For some reason, at , one of my neighbors has deemed it necessary to blare the Greek equivalents of Justin Timberlake and Britney Spears at decibel levels somewhere between a pig’s scream and the voice of God. This has been going on daily this week, and while I am the last person in the world to begrudge someone the full enjoyment of their tunes, I’d really prefer not to hear it so loudly that I can’t even listen to my own music without getting in some sort of battle of the bands scenario, with both of our stereo systems blasting past a volume setting of 11.
I haven’t blogged much about Greek music because I avoid it like the plague. Sure, I can find some fun in our Eurovision Song Contest winning song and I always support the Greek contestant even if I hate the song. I enjoy traditional Greek music immensely and I adore the Greek Orthodox chants. But I cannot withstand Greek pop music even for a second.
Greek music comes in four basic forms*:
- traditional music, music from villages, islands, and such – which I really enjoy
- modern music that uses traditional music as its base, which isn’t too bad
- modern pop music that uses a blend of things, including rhythms from American or British pop music, creating sounds that make your ears bleed
- modern music that has influences in more alternative, less traditional styles, otherwise known as music that I like
Unfortunately, it is the third type of music that is prevalent in Greek society. This is not to say that I think all of these artists are horrible musicians, some of them have great voices, I just hate their choice of style. I think Christina Aguilera has an amazing voice but I hate her music. It happens. I have the same general objections to the music that is popular in American society so you shouldn’t feel so bad if you are indeed a fan of Greek pop. I just don’t have the stomach for it.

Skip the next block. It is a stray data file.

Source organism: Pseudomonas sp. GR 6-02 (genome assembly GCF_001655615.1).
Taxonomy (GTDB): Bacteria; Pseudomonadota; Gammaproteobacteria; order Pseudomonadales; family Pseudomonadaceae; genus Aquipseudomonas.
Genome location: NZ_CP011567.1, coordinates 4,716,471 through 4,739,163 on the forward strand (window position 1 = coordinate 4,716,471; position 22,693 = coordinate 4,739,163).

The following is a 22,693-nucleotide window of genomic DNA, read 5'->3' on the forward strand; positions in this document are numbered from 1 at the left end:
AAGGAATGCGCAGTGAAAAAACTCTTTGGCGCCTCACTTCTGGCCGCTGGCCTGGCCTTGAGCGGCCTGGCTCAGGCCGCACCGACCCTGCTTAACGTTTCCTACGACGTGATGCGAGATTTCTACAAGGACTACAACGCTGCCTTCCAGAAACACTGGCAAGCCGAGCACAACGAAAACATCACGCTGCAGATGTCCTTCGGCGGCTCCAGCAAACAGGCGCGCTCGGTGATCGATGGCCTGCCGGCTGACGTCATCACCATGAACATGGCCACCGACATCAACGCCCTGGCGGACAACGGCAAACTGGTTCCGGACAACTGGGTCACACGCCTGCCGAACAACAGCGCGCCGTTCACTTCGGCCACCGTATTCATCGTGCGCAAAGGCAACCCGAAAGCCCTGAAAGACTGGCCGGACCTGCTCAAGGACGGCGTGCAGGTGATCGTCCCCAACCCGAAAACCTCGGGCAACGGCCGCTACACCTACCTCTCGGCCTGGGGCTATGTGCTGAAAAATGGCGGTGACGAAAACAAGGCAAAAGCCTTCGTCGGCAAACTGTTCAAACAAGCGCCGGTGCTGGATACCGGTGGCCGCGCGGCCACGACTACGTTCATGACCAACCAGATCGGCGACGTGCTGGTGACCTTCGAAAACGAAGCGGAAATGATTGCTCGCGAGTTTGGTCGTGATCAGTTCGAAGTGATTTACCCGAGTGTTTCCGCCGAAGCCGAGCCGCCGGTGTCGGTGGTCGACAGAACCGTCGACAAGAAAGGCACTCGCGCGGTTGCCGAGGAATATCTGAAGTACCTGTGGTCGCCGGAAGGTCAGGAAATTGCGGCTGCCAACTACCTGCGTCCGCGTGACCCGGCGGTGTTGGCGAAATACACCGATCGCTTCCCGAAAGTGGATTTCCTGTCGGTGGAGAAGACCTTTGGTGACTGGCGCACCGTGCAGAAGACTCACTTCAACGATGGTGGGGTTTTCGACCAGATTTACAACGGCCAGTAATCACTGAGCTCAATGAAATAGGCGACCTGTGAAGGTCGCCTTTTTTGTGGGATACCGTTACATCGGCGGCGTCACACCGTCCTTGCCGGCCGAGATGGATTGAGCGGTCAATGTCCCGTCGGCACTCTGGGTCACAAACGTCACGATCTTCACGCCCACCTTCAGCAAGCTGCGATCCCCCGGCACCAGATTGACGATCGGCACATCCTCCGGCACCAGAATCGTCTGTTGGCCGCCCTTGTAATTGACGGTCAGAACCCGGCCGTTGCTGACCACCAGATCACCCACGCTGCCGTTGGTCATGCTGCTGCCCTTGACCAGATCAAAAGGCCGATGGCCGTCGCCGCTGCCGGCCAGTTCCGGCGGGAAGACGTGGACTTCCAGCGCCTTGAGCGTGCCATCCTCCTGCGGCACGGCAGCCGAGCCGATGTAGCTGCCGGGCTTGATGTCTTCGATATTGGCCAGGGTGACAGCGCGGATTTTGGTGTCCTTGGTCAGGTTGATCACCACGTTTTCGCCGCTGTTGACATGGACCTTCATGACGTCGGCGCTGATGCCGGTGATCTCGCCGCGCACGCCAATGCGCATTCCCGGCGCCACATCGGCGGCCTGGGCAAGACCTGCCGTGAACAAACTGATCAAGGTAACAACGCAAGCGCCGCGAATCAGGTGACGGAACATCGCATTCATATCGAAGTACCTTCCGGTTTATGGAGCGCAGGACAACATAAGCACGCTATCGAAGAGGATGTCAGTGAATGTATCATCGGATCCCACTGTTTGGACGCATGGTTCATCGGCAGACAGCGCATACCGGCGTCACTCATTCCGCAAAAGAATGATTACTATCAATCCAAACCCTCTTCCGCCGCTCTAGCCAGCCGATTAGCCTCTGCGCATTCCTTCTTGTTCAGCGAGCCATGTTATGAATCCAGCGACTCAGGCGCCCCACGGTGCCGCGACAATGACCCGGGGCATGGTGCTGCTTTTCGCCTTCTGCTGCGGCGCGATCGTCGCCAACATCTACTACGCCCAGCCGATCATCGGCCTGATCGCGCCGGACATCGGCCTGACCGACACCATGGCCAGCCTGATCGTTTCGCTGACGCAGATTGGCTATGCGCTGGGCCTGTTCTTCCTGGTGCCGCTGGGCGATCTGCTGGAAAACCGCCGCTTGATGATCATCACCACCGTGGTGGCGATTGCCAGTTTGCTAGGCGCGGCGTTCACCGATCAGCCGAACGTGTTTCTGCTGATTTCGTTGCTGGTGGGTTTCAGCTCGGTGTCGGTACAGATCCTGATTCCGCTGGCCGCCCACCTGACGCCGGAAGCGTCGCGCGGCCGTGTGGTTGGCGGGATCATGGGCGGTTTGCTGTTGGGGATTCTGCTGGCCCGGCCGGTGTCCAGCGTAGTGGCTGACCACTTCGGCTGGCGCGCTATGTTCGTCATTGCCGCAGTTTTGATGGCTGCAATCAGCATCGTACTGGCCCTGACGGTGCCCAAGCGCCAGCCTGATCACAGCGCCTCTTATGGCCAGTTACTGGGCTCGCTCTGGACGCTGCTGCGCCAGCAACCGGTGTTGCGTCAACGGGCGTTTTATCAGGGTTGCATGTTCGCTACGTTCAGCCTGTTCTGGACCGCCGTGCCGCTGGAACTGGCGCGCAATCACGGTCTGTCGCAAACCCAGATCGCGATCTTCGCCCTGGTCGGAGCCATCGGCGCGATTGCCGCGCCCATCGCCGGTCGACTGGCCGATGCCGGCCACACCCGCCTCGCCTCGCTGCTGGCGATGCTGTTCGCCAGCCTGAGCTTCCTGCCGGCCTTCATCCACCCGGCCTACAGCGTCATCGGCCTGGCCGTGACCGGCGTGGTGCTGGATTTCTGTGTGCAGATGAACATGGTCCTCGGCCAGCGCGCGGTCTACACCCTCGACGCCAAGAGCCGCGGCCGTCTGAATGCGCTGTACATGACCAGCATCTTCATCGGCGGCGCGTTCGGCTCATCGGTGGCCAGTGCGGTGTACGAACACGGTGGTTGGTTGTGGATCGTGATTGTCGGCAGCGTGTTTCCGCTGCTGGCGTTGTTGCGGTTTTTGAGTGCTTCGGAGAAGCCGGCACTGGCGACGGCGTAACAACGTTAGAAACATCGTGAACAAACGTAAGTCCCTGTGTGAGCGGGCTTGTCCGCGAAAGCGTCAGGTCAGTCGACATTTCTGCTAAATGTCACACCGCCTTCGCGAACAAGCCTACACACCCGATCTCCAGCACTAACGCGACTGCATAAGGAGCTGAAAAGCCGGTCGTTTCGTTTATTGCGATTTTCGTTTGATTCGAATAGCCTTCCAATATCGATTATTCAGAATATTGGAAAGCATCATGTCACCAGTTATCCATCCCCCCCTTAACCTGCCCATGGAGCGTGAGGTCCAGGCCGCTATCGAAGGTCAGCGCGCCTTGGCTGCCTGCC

Until recently, I hadn’t really heard much music from Greek artists that wasn’t either pop or traditional. Lately, though, thanks to MySpace, I have discovered a bevy of bands in
Hopefully, my neighbor will learn to turn it down a bit. I’m not really sure they want to hear the likes of Sepultura or Ministry blasting in response. And I’m sure they don’t want to hear Old Rugged Cross Dressers at maximum volume.
My apologies to my sister-in-law, my brother-in-law, and any other Greeks who love Greek pop music. I just can’t stand it, I’m sorry.
*I am purposefully omitting Greek rap music, because I am trying hard to pretend it doesn’t really exist